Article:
by José González Vargas
The chiripas came with the rain season. They were small, bean-sized insects the color of coffee that ran and hid whenever they felt seen and followed. At first, nobody paid any attention to them. Why would we? They were bugs. There are bugs everywhere. Most living organisms on Earth are bugs. It’s no big deal.
Ordinary fathers lead ordinary lives. They go to work, they raise the kid, they open their homes for the weekly mahjong and meal that rotates from one family to the next in their circle of Chinese immigrants. When they text their daughters, the cell phone vibrates discreetly. If the phone is buried in a backpack, the buzzing might not be noticeable at all. Katie’s father, however, is a physical manifestation of Order and Chaos.
“Blur” by Carmen Maria Machado in Lightspeed
I can barely see without my glasses; in the absence of corrective lenses, my vision is a blur. And so what happens to the protagonist of this story is a true nightmare to me: she loses her glasses when she sets them down for a moment in the bathroom of a highway rest stop. And then she’s helpless, far from home, alone. Until a man approaches, offering help. . .
Khadija Singh lifted the window shade and looked down at what had become of Billings. She saw the remains of the big mid-century developments, paid for with out-of-state developer money in the years when everyone thought the Deluge Bowl migration would lead right across the Rockies into Montana and Idaho and the unburned parts of the Pacific Northwest, the high sheltered places.
This Way to Paradise
But she wondered about that as her aunt unslung the bag from her shoulders and opened a packet of stale chapatis. Would Tamar be fine? Would any of them ever be fine again? Even if the war stopped and soldiers retreated from the borders and the UN made them all sign another treaty. As if they were naughty children, India and China and Pakistan. Naughty, deadly children who could burn down the whole world if they didn’t stop their games.
Bedtime Snacks for Baby
Once more before bedtime, my sweet. Snuggle up here in the rocking [item used for sitting], and I’ll tell you how it happened.
The Bone Flute Quartet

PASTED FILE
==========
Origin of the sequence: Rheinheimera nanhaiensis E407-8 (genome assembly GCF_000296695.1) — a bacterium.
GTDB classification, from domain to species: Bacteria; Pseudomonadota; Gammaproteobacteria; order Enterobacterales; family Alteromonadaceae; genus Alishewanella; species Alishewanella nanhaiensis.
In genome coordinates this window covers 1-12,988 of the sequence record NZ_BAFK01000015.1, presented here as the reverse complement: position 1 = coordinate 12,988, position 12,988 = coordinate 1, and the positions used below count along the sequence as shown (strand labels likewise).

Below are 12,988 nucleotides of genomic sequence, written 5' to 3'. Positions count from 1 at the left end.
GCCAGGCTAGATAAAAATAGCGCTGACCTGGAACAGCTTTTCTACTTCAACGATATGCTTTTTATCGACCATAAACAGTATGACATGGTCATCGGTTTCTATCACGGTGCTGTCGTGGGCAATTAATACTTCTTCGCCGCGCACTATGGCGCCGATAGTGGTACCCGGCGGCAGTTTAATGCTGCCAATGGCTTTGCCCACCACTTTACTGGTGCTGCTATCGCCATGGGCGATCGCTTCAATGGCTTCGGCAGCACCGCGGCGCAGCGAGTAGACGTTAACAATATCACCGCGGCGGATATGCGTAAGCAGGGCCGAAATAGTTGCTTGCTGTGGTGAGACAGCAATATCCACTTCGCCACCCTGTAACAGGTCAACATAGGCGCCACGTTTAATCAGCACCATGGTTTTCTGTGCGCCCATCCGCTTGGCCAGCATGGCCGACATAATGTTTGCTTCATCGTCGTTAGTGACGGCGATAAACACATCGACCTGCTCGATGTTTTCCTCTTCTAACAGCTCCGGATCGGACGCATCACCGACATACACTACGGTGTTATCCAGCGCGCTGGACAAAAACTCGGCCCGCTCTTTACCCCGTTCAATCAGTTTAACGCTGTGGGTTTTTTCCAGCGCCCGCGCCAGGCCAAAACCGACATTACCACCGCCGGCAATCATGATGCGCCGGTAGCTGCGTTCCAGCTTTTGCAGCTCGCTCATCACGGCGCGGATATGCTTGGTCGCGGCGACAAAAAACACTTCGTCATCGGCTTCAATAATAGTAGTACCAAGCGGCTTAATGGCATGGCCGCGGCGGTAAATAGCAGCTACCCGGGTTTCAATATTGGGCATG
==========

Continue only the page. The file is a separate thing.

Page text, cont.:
You have heard all the tales about Myrra Ferrinn, I’m sure—she of the ink-dark skies, she of the high places where men may not follow—and, of course, you have heard the tale of her gruesome end.
Fury at the Crossroads By Troy L. Wiggins
Furious Jackson reclined on the banks of the BlackDog river and strummed her guitar for an audience of dead cypress. The trees stretched their dark fingers toward the pinkening sky, swaying seemingly in time with her deep-bellied twang.
She drifted along the natal notes of the music, reconnecting to the dear, dead presence, the protector innate to her skin and her soul and the souls of her dead ancestors. Awash in memories that weren’t all hers, Fury lost her footing in the world and broke off her song for a moment to hum, her vibrato dark and mournful, her song laced with a power both ancient and fresh.
Why I Spared the One Brave Soul Between Me and My Undead Army
by Setsu Uzume
I am loathe to admit that the ambush was masterful. Not only had the bounty hunters slain my contacts, but they had done so in the right order — dispatching the Ritualist before she had any corpses to animate. Had I come on horseback, they would have had me, too.
Mars stands in the middle of the highway, knees locked, head tipped back. The sky overhead is choked with harmattan dust. There is so much dust he can stare directly at the rising sun, a lemon-yellow smear in the dull gray. There is so much dust it looks like everything—the scraggly trees, the sandy fields, the road itself—is disappearing, as he often wishes to disappear.
I am elbows-deep in dishwater and morning sunlight when Lily brings me the news.
“Gray-Granna’s down by the river,” Lily says. “She’s turning into butterflies.” She delivers this with a mixed air of authority and awe.